Shell and BP face tough job of keeping customers and investors happy as profits roll in

<span>Photograph: Stuart Westmorland/Getty Images</span>
Photograph: Stuart Westmorland/Getty Images

The bosses of Shell and BP face the same task as they prepare to present their companies’ annual results this week, but at completely different points in their tenures. Wael Sawan will make his City debut after taking over as Shell chief executive at the start of the year. Bernard Looney marks three years since a watershed presentation in London when he took over at BP, unveiling a target to hit net zero by 2050 or sooner.

The pair now each have the task of convincing the public they are not profiteering during the energy crisis – while keeping investors sweet. Profits surged in 2022 on the back of high gas prices caused by the invasion of Ukraine, and are expected to stay high against historical averages this year, while oil prices have climbed in early 2023 as the Chinese economy reopens.

Sawan will take his bow first, on Thursday, as he fronts Shell’s first full-year results since completing the relocation of its headquarters to London – where the business began as an importer of oriental seashells in the 1830s. He’s wasted little time since taking the role, having put Shell’s Europe home energy supply businesses under review. Shell’s figures will be suitably eye-watering: adjusted annual profits are expected to come in around $83bn (£67bn) against $55bn a year ago, including around $19bn in the final quarter of the year, against $16.3bn in the same period of 2021.

The firm’s prized dividend – which was cut during the Covid crisis for the first time since the second world war – has been lifted by 15%. Shell is spending $18.5bn buying back its own shares this year, a statistic that has only increased the calls for the firm to allocate more of its cash pile towards renewable energy and less to rewarding shareholders. This year’s capital investment is expected to come in at between $23bn and $27bn, but renewables will make up a relatively small proportion of this.

If Sawan chooses to change this narrative and ramp up the company’s green spending, he will be following in Looney’s footsteps. In February 2020, the Irishman said the company had to change to ensure a “rapid transition to net zero”, talking grandly about “reimagining energy for people and our planet”. In the three years since, much of Looney’s focus has been on navigating the pandemic, slashing 10,000 jobs in response.

Wael Sawan poses for a photograph beside a picture of a ship
Wael Sawan will be making his first results presentation since becoming Shell’s chief executive at the start of the year. Photograph: Bruno Kelly/Reuters

He has come under pressure from green groups pushing for BP to decarbonise more quickly, and from investors – some of which argue he needs to slow the transition to protect profits. The Guardian reported last month that BP plans to spend as much as double the amount on oil and gas projects as it will on renewable investments in 2023. Looney is also facing calls to show progress in the sell-off of its stake in Russia’s Rosneft.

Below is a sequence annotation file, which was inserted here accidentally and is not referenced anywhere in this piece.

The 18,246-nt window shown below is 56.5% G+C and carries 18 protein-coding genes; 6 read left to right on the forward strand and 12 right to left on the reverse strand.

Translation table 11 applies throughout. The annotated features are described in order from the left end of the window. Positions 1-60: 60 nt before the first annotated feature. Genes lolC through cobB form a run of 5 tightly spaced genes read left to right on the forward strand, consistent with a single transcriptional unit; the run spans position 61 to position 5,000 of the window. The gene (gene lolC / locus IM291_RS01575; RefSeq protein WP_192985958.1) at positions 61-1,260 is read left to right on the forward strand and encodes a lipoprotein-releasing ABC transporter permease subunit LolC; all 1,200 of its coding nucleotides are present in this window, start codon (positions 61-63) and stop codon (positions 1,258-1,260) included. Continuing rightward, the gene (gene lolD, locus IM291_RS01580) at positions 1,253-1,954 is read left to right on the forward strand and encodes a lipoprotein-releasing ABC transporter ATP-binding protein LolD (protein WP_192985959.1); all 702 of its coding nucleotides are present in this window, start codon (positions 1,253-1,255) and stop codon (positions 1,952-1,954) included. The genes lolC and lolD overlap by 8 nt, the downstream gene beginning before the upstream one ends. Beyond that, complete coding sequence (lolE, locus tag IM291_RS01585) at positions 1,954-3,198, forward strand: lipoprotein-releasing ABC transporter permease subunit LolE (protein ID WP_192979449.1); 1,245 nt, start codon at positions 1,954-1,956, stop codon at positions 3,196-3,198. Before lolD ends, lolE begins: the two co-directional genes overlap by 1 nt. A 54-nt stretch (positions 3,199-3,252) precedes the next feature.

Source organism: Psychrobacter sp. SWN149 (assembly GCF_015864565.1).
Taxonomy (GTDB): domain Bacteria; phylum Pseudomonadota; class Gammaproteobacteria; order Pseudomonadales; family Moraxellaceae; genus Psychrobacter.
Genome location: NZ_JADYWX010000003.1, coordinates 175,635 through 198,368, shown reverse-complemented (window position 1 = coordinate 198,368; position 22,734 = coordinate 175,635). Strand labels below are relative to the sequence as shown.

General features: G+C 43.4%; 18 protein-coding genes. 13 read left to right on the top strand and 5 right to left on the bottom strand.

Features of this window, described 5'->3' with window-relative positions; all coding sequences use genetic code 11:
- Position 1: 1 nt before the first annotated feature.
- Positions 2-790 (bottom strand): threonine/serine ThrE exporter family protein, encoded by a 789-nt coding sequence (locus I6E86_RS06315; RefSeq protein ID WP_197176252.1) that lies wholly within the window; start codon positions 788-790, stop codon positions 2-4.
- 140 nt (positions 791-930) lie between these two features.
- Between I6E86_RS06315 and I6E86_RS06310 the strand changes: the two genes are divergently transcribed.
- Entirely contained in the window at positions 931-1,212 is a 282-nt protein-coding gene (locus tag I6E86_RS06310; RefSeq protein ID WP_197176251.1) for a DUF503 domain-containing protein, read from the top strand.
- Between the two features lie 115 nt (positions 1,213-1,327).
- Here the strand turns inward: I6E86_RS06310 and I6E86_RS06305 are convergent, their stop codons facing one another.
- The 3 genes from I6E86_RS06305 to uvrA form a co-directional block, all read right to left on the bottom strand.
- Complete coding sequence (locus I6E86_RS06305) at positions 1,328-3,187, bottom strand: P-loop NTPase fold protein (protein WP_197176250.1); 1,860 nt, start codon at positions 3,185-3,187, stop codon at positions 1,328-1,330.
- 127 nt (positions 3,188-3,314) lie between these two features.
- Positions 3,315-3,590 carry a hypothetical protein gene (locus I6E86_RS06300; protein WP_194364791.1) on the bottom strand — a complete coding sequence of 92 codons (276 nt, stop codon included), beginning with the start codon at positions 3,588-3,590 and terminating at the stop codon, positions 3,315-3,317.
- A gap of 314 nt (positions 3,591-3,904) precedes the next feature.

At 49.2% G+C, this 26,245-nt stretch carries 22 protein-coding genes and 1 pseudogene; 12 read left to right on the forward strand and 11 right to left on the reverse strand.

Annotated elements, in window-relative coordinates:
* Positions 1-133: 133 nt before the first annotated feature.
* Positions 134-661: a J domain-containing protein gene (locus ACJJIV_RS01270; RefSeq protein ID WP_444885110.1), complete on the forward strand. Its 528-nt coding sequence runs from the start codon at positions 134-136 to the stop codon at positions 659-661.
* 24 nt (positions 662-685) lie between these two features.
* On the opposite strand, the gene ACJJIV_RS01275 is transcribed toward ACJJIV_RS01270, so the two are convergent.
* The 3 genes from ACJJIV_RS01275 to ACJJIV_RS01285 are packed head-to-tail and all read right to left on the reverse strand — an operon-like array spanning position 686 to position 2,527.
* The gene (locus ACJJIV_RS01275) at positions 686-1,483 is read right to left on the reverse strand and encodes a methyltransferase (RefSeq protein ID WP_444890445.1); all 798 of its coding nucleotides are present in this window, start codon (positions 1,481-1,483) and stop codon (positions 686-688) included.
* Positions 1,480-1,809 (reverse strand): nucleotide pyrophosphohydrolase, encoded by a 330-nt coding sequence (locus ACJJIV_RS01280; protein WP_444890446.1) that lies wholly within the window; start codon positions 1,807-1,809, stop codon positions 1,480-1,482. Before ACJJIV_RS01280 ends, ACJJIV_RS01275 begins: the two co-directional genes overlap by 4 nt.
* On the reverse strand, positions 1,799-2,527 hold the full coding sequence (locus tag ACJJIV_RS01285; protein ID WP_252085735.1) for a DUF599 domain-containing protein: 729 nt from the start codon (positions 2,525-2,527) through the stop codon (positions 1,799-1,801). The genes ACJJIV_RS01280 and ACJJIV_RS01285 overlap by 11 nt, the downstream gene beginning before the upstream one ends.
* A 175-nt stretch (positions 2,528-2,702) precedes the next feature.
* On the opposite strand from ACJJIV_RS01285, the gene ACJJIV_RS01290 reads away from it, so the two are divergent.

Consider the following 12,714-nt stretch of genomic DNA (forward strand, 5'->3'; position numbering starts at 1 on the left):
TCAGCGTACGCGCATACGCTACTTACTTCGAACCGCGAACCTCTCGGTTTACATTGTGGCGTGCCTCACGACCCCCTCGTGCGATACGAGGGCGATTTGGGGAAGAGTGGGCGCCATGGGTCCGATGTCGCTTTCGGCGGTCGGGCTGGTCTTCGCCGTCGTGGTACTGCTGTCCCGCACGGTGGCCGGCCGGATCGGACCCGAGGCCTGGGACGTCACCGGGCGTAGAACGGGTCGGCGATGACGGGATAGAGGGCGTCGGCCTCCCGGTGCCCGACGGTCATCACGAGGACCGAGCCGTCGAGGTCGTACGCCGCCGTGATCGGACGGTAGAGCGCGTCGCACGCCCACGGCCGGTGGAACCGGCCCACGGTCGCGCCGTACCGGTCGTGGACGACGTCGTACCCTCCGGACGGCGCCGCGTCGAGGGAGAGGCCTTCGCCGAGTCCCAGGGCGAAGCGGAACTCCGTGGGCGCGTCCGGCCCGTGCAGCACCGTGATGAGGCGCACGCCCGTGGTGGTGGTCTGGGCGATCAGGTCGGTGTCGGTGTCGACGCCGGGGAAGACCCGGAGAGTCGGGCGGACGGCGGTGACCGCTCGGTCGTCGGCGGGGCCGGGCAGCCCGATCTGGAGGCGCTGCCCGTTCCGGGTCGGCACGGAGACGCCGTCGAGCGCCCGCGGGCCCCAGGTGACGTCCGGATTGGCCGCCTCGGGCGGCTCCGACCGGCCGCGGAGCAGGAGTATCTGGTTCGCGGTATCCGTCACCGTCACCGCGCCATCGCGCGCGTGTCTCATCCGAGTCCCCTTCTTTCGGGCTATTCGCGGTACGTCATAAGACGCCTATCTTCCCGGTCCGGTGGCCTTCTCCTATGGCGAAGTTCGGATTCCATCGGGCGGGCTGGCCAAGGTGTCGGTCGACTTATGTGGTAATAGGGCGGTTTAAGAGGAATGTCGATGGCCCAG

BP, which reports on 7 February, is expected to reveal fourth-quarter underlying profits of about $5bn. That would represent a slowdown from the $8.2bn recorded in the previous three months, but still outstrips the $4.1bn it made in the same quarter a year earlier.

The BP and Shell updates come during an oil and gas earnings season in which France’s Total and American behemoths Chevron and Exxon will also update the market, with the five western oil giants expected to have raked in a huge $200bn in annual profits combined. This profit pot is expected to moderate to $150bn this year, will still be well above historical trends.

The figures will doubtless reignite calls for Britain’s windfall tax on North Sea oil and gas operators to be further strengthened. Shell said this month that it expected to take a hit of about £1.7bn to earnings for the final quarter of 2022 as a result of windfall taxes in the UK and EU. BP said in early November that it expected to pay about $2.5bn in tax on its North Sea business this year, including $800m from the windfall levy. However, the chancellor, Jeremy Hunt, later raised the rate of the tax from 1 January.

“Let’s not forget that these companies are richer because the rest of us are poorer,” said Alice Harrison of campaign group Global Witness. “Brits should be asking themselves whose side their government is on – those of us living in cold, draughty homes or an industry that’s riding the wave of the energy crisis and returning billions to its shareholders?

“The UK needs a proper windfall tax on the profits of big polluters that isn’t undercut by tax relief and other subsidies for oil and gas companies.”

CMC Markets analyst Michael Hewson says the profits will “trigger the usual tired political carping when it comes to ‘obscene’ profiteering”, arguing that higher prices for oil and gas will persist if firms are not incentivised properly to develop newer sources of supply.

However, he adds: “Oil companies don’t help themselves when they take the decision to continue to buy back billions of dollars in their own shares, rather than increase the amount of investment in renewable sources of energy.”